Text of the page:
Ted Kennedy was a shameless cad, an exploiter of women, an utter drunk, and he left a woman at the bottom of a river to die, a crime for which he paid no price. On the fiftieth anniversary, shortly before the moon landing, Ted Kennedy drove off the Chappaquiddick bridge, on July 18, 1969.
The Associated Press is spreading an abominable lie, fifty years after Senator Ted Kennedy left a woman to die. He caused the accident, drove off the bridge into the shallow waters below, got out and left Mary Jo, without even getting her help.
The MSM is still covering it up.
50 years ago today, Sen. Edward M. Kennedy left a party on Chappaquiddick Island near Martha’s Vineyard with Mary Jo Kopechne, 28; some time later, Kennedy’s car went off a bridge into the water. Kennedy was able to escape, but Kopechne drowned. pic.twitter.com/X7jCFJcyJw
— AP Images (@AP_Images) July 18, 2019
He left Mary Jo to die. He could have gone up to the nearby house for help. Instead, he returned to the party house and went to the back room with his attorneys. As he left the island on the ferry the next day, the accident hit the airwaves, nine hours later. It gave him time to make up a story and, if he was drunk, time to sober up.
Kennedy said he didn’t report it because he was in shock and defined his behavior as “irrational, indefensible, inexcusable and inexplicable.” He said, “I was overcome by a jumble of emotions — grief, fear, doubt, torture, panic, confusion, exhaustion, and shock.”
In his speech after the incident, he pushed off a big share of the guilt onto his friends Joe Gargan and Paul Markham. he told the world in his TV speech of the shared responsibility for the failure to report the accident.
In his state, the miracle of miracles, he returned to the barbecue, walked past emergency workers, and grabbed his lawyer friend Joe Gargan and Paul Markham. He made 16 long-distance phone calls to aides and advisers.
Kennedy, in a strange state of shock that did not disable him, went to his hotel complained to the manager about a loud party, slept and chatted with a friend that morning about a boat race. Then he ordered two newspapers, met with his lawyers, went back to Chappaquiddick to speak with another lawyer. Finally, he called the police at 9:45 a.m. He said the accident happened around 11:15 p.m. immediately after the party, but a witness said he saw him drive out of a wooded cut out at 12:45 a.m.
After the January inquest, District Judge James Boule found “probable cause” that Kennedy drove “negligently” and engaged in “criminal conduct” that “contributed to the death of Mary Jo Kopechne”.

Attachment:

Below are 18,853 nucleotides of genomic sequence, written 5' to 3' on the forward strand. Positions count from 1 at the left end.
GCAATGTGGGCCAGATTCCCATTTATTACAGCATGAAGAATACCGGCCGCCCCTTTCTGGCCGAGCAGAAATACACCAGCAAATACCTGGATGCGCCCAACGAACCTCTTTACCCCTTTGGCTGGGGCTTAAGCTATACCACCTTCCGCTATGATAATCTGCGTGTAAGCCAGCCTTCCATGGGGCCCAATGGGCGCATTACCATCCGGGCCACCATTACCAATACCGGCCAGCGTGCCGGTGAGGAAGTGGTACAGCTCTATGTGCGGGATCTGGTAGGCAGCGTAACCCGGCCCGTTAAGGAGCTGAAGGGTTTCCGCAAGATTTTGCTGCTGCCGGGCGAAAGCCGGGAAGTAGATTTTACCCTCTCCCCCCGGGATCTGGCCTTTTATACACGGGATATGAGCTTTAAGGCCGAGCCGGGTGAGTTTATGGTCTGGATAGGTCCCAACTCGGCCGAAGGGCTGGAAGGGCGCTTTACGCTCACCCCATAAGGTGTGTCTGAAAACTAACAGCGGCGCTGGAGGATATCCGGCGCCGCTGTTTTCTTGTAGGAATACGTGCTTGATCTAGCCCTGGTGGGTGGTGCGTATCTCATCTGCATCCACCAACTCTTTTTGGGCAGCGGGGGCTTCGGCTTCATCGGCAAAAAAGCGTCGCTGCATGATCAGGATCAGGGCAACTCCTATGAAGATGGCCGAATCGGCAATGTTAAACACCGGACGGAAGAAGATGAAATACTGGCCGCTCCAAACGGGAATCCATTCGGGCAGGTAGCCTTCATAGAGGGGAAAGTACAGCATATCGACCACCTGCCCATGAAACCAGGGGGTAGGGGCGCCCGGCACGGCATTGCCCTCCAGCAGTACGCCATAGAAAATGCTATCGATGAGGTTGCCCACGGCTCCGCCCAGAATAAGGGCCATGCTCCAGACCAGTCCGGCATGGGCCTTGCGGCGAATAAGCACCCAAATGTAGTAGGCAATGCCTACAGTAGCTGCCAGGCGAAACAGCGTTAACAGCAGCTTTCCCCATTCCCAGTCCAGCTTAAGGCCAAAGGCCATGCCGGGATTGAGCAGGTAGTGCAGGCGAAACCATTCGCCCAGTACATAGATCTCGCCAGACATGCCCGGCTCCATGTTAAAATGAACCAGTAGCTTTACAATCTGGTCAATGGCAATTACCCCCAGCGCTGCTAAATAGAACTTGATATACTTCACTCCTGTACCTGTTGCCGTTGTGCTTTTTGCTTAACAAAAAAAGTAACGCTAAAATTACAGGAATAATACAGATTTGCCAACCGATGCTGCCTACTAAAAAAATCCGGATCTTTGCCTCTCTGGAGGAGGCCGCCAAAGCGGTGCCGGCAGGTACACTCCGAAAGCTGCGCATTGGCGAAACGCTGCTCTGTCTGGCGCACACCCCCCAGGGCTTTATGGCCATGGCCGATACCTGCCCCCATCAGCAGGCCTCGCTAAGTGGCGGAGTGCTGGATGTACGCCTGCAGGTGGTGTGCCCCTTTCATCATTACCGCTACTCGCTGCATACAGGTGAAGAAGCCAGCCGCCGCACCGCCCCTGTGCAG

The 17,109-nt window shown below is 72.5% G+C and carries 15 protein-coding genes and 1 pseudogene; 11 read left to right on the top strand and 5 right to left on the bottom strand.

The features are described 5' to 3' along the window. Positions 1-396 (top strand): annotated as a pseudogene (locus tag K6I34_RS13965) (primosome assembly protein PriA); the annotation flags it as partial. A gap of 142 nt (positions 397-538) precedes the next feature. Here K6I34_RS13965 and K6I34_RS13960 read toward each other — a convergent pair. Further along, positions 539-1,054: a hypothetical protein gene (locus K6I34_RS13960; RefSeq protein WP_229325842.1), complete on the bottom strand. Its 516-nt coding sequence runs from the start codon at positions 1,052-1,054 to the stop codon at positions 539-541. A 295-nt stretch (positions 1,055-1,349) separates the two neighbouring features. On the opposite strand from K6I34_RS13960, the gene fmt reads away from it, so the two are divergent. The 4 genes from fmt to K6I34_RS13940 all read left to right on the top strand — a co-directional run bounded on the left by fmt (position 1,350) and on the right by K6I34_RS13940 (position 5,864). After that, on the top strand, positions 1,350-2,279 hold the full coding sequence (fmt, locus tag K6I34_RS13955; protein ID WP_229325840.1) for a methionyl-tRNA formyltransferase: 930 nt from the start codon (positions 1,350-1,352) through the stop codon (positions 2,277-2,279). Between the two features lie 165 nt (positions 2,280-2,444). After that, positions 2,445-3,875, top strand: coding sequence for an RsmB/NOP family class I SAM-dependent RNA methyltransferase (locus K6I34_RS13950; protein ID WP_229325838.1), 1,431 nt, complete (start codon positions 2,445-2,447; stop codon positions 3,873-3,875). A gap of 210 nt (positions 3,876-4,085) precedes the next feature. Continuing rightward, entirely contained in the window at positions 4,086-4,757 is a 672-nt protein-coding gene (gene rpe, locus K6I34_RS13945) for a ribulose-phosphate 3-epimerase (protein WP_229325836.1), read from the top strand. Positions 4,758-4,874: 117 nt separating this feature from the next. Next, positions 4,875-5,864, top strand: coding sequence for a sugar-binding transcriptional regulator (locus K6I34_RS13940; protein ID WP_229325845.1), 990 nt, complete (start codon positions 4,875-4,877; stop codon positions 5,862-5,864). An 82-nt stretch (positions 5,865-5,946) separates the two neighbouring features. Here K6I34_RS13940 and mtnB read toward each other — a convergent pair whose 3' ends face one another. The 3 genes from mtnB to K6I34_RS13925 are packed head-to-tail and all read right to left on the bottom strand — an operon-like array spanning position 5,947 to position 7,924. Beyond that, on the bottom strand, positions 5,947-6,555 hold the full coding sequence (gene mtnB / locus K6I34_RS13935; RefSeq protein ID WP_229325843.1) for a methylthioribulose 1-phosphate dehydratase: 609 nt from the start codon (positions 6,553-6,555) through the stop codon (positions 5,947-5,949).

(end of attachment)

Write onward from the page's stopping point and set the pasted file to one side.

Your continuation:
They say he liked to joke about Chappaquiddick.
When I worked at Pan Am as a young woman, the brother of the diver, Captain Farrar, who retrieved her body told me that he found her with her mouth up to the roof of the car with her lips pursed as if she was sucking air.
The diver’s brother told me Kennedy left her to die. “He killed her,” he said.
Hot Air’s Ed Morrissey posted this:
According to the Globe, in real life, an autopsy was not conducted on Kopechne so it’s not clear if she drowned or suffocated inside the car. While both are awful ways to go, the latter is certainly more agonizing and long. The Globe notes that the diver who pulled Mary Jo’s body from the submerged vehicle believed she “suffocated after surviving for an hour or more in a pocket of air, based on the position of her body.” That means there is evidence for the version of events that the film tells, but it’s still just one theory.
It’s a plausible one, though. When the diver reached Kopechne, according to History.com, “Her face was pressed into the footwell, and her hands gripped the back of the front seat as if she had been trying to push her head into a pocket of air.” However, some authors have argued that in part because of the cold water, she could not have survived long. The site notes that an inquest into Mary Jo’s death “concluded that as there was no evidence any air remained in the submerged car,” though, but did not allow testimony about how long she survived, calling it conjecture.
The bridge is gone now but if you had the opportunity to see how shallow it is, you would know how easy it would have been for the athletic Kennedy to go back and retrieve her or at least get help. There was possibly a strong current but he could have at least gotten help.
Kennedy told several different stories around the events that night.
There is more here.